Two of the more outspoken critics of Red Bull Racing's so-called 'flexi-wing' have expressed surprise and satisfaction after new tests were imposed on all teams at the Belgian Grand Prix.

Concern that the front wings on both Red Bull's RB6 and Ferrari's F10 were deflecting enough under aerodynamic loads on track to create a performance advantage first arose at the British Grand Prix, and have subsequently led to the FIA introducing greater stress tests at Spa-Francorchamps. Although both teams claim that they passed the revised inspection without problem, both McLaren's Martin Whitmarsh and Mercedes' Ross Brawn believe that there is a noticeable difference in the wings this weekend.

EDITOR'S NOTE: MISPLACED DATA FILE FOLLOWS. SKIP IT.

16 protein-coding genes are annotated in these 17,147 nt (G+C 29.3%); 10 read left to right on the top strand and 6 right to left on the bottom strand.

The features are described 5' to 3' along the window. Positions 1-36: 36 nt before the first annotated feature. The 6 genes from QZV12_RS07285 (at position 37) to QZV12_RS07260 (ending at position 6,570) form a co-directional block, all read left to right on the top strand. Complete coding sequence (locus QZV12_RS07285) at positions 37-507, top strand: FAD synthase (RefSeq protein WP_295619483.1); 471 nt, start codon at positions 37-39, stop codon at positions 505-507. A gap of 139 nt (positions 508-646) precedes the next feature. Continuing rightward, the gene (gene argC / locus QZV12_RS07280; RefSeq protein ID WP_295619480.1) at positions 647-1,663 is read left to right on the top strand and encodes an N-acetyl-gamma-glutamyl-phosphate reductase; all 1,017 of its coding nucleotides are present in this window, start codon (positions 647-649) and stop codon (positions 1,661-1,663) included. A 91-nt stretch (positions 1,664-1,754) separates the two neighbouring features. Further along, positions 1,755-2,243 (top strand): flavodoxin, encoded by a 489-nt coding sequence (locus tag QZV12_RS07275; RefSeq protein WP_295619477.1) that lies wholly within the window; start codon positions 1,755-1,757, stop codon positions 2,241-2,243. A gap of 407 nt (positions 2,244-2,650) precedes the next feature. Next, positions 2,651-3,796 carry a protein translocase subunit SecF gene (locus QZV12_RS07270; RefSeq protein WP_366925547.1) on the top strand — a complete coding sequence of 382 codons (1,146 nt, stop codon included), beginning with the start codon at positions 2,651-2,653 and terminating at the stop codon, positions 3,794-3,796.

"I wasn't that confident that [the problem] would be nailed, but I have to say... the wings were of a different stiffness and positional domain than they had been in previous races," Whitmarsh told Reuters reporters on Saturday evening, "I think we could all see it, and the evidence that was collected yesterday showed that, in regards to stiffness and position, the front wing endplates of those cars appear to be in a different domain."

Although Red Bull still secured its twelfth pole position in 13 races, courtesy of Mark Webber, Brawn agreed that there had been a difference in the attitude of the wings.

"I think all of us can see that what was visible in the last couple of races doesn't seem to be the case here," the former Ferrari man confirmed, "I don't know what has happened, but it looks visually to me, to be different."

Further tests designed to avert the spread of flexible parts, with attention turning to the floor of the cars, are expected to be introduced at the Italian Grand Prix in two weeks' time.